How can you easily develop and monetize your personal brand?
I recently interviewed Chris to get advice on building an authentic brand that provides measurable value. (The transcript below has been edited lightly for space and clarity.)
Kevin Kruse: Where should people start when it comes to creating a personal brand?
Chris Ducker: The first thing is they need to find who they are and what they want to be known for. That’s the single most important thing.
A lot of people just go into this just saying, “Well, I’m an expert on staff retention,” for example, and they just get started with that, and they put themselves out there and say, “Yeah, yeah. I can help you with staff.” That’s not enough. You’ve got to go deeper than that. You’ve got to go as deep down as you can on defining who you actually are, what you can do, the benefits of working with you, how you’re going to change people’s lives. What kind of self-awareness you have about yourself is key to what that overall brand will become.
Kruse: And how can we become more self-aware?
Ducker: You can do two things. The easiest way to do it is this: You get a piece of paper. Draw a line down the middle of it. You’re going to make two lists; the first list is called the “Flatter Yourself List,” and you can write down all of the things that you are just incredible at, all the things that you excel out, everything that you know that when you talk about this or when you do that, you just shine. Just flatter the hell out yourself. The second list is called the “Be Real with Yourself List,” and that’s a list of all the things that you suck at, the stuff that you struggle with, the stuff that you avoid outright.
That little self-awareness exercise alone is huge to defining who you actually are, and what you want to be known for and what you want to become known for. But one of the biggest exercises that I get my personal brand students to do is to actually write their own business obituary.
How would you want your business to be remembered if everything ended suddenly? You’ve got to hold absolutely nothing back here. You’ve got to reach for the stars, and that’s how you define who you are and what you want to be known for. That really is the beginning of it. After that, the next logical step is to define who your perfect customer is, because now that we know who we are and what we want to be known for, we have to think about who we want to work with and who we want to serve, so the next exercise then is obviously to go ahead and define that perfect customer.
Kruse: After I’ve got my brand and some content marketing in place, how can I monetize it?
Ducker: The first thing you need to do is you need to figure out what you’re going to sell, and the only way you can figure that out is to talk people.
I thoroughly suggest that you don’t do what a lot of people do, and they say, “Well, hey. I can put a great course together on how to be a phenomenal dog groomer,” but the fact is that if people in your network don’t want to buy a course on how to become a great groomer of dogs, then you’re going to be wasting all that time and energy in putting together that course. But if you survey them, if you ask questions of them–you can do it via an online survey like SurveyMonkey or you can do it face-to-face at live events–you can ask two or three quick questions, like: What’s the one thing you’re struggling with the most right now? When you consume my online content, how does it make you feel? What problems am I solving for you? What type of content do you consume from me the most? Is it blog post? Is it podcast? Is it video? Let me know.”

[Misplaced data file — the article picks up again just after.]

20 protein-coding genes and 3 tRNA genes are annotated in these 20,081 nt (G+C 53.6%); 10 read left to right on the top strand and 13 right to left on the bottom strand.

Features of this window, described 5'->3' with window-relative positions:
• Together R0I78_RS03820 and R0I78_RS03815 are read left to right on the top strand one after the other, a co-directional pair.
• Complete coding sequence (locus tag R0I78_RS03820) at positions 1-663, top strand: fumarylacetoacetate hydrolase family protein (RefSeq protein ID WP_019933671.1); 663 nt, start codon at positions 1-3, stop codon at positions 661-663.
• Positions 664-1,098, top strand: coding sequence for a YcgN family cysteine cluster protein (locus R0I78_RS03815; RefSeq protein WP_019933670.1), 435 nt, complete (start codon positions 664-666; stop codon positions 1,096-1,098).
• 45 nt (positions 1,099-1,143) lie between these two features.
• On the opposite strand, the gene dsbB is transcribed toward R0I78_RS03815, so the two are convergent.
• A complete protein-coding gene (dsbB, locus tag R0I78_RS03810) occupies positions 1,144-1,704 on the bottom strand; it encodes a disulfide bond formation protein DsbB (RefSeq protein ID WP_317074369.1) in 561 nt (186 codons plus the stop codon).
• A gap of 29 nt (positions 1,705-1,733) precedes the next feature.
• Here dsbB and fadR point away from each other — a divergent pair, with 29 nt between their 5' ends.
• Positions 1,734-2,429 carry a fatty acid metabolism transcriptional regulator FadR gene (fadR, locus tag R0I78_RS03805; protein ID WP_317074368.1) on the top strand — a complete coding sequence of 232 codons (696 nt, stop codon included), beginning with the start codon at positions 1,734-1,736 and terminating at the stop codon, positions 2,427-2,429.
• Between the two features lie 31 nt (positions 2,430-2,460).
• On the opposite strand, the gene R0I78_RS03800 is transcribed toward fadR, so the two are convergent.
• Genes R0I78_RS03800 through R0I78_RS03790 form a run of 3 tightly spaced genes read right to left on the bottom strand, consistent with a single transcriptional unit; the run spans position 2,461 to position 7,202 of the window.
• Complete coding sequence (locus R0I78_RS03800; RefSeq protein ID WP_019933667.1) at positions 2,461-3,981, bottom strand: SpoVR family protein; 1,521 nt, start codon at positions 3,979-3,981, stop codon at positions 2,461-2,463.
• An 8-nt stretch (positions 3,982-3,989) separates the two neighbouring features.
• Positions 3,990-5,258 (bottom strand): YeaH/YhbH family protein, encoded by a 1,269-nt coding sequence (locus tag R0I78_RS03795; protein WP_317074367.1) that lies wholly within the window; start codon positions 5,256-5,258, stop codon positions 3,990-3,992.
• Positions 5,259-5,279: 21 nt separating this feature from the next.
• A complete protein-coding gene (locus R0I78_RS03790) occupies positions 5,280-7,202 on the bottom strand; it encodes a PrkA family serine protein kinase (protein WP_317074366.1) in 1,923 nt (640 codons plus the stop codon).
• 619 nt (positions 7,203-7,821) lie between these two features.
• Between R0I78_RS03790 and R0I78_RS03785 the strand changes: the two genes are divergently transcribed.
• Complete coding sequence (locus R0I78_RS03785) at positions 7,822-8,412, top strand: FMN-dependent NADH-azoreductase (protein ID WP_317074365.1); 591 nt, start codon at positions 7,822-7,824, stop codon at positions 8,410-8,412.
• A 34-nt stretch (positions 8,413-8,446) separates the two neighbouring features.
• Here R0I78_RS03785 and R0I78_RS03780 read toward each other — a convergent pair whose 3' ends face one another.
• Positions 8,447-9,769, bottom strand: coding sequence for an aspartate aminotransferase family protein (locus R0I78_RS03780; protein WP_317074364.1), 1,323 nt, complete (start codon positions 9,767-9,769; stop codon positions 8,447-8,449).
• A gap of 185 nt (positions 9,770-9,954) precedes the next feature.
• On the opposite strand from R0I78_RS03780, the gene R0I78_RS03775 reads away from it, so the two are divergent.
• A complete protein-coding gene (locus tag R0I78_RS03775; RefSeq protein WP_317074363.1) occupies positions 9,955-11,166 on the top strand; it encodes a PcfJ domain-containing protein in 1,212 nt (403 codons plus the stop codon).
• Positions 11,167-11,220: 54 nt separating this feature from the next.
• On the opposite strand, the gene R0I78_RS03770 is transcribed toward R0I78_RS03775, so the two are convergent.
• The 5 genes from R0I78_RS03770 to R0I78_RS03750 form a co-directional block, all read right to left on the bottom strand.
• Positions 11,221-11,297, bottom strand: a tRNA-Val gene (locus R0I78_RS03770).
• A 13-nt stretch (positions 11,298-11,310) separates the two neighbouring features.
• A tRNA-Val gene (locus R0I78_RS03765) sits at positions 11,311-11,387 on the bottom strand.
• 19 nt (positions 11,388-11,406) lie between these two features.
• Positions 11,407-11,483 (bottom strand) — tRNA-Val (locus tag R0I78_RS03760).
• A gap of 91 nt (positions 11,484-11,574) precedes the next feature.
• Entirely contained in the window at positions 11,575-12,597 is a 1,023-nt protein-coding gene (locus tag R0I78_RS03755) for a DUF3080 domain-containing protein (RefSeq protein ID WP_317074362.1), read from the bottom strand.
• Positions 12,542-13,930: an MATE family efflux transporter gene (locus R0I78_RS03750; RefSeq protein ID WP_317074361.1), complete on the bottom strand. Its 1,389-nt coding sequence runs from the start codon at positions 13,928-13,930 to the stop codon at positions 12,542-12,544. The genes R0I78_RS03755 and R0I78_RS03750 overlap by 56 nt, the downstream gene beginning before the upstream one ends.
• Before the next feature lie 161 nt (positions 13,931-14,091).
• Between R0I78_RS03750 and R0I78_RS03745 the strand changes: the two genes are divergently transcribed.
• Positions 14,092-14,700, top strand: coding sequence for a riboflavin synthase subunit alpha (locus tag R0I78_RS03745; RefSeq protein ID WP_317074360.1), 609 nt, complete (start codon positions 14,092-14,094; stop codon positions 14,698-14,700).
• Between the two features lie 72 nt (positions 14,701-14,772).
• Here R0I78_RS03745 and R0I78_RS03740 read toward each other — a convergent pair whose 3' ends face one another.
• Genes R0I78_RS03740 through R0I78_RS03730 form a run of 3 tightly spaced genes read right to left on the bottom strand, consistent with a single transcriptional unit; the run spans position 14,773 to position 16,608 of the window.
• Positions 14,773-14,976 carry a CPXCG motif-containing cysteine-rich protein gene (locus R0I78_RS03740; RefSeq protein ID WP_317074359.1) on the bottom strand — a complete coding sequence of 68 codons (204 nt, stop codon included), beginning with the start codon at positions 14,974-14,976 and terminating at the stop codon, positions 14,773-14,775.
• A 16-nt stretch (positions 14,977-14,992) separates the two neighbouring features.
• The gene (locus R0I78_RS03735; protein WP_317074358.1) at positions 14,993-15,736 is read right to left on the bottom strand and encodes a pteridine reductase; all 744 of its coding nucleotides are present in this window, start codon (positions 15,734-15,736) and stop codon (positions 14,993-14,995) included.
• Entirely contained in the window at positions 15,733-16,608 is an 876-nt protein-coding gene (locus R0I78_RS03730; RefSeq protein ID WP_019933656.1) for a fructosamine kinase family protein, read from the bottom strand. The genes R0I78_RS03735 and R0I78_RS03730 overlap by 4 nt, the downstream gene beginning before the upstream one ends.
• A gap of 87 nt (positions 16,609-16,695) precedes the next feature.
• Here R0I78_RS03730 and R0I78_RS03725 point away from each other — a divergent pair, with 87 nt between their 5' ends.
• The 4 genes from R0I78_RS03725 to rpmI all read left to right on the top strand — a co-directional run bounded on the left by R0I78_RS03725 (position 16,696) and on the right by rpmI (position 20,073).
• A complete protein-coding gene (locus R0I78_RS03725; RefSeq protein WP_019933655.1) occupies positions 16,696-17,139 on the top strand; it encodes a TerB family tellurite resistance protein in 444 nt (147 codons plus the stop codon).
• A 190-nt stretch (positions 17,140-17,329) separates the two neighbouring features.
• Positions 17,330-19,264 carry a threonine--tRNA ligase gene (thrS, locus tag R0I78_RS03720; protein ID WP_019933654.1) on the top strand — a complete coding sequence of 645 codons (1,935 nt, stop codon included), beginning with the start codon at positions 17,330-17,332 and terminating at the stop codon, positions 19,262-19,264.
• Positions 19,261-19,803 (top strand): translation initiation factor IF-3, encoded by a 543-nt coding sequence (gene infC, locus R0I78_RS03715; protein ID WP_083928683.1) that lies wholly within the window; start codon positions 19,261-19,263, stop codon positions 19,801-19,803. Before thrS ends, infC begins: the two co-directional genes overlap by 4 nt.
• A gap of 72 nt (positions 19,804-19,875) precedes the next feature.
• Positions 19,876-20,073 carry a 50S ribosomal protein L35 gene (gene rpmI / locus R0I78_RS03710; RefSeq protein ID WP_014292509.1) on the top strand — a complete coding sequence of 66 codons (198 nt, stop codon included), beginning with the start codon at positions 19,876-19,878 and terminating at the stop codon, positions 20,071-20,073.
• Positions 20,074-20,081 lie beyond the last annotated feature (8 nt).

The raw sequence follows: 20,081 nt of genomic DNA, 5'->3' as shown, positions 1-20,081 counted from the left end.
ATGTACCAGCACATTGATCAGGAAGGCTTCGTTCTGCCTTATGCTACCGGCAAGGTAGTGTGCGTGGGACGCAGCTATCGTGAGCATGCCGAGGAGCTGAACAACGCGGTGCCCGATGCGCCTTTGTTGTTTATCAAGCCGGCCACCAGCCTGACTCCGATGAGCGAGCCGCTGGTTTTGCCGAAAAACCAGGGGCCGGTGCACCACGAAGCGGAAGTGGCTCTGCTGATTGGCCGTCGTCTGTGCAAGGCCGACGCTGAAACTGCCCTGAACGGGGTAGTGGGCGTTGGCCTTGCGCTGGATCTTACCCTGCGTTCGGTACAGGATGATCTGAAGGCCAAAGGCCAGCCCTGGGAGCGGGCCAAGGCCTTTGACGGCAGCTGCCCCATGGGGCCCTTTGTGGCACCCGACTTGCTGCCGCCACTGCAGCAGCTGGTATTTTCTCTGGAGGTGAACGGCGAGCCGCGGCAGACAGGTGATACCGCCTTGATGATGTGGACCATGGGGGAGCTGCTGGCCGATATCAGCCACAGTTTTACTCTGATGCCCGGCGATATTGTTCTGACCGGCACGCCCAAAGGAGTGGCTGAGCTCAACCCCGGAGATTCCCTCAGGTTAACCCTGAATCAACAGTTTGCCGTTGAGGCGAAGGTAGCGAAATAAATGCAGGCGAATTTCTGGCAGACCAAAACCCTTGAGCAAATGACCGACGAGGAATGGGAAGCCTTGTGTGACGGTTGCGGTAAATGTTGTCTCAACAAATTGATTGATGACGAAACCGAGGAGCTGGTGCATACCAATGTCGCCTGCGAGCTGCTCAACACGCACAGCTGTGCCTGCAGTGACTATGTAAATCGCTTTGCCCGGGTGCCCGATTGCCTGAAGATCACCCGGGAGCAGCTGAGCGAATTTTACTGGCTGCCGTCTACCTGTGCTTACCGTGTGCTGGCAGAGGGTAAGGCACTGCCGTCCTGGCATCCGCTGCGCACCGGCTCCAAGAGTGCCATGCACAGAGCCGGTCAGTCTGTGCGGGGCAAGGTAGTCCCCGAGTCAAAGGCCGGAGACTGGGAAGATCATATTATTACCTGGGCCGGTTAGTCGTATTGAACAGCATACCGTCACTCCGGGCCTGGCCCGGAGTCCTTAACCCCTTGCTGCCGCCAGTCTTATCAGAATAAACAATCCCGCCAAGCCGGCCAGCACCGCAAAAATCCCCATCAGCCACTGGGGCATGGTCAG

See, those questions alone, we know where their biggest pain point is, we know how they feel when we help them, and we know what type of content they are ultimately consuming the most.
Kruse: What’s an example of uncovering a pain point?
Ducker: Let’s say their biggest pain point right now is that they’re struggling to build out their social media following. We know that when we help them via our content, that they feel relief. They feel like they’re somebody in that corner. That’s great P2P right there, and we also know that they like to watch our videos above and beyond everything else that we create, so what do you do? You put together a short video course on how to build out your social media presence in the right manner to be able to serve their audience better.
Once you ask those survey questions or you just talk to them in general … You can get really ninja with it and have a lot of multiple choice things and all the rest, but ultimately, it’s going to come down to those few things, and that’s the first thing you do. You’ve got to figure out how or rather what you’re going to sell.
After that, it’s figuring out the different ways that you can then go ahead and monetize that whether it’s a course or whether it’s through a one-off info product. Maybe it’s through putting decent sponsorships in front of them or sponsors in front of them. Maybe it’s a book. Maybe it’s coaching. There’s a lot of different ways to monetize.
Kruse: I like to help readers become 1% better every day. Can you challenge them to try something right away?
Ducker: I want them to do that exercise, that one page, one line down the middle. What are you great at, and what do you suck at? You can’t build a personal brand if you don’t know who you are, and what you want to be known for, and how you’re going to help and serve people.
It’s the place to start when it comes to building out your personal brand, to define who you are. It’s that simple.
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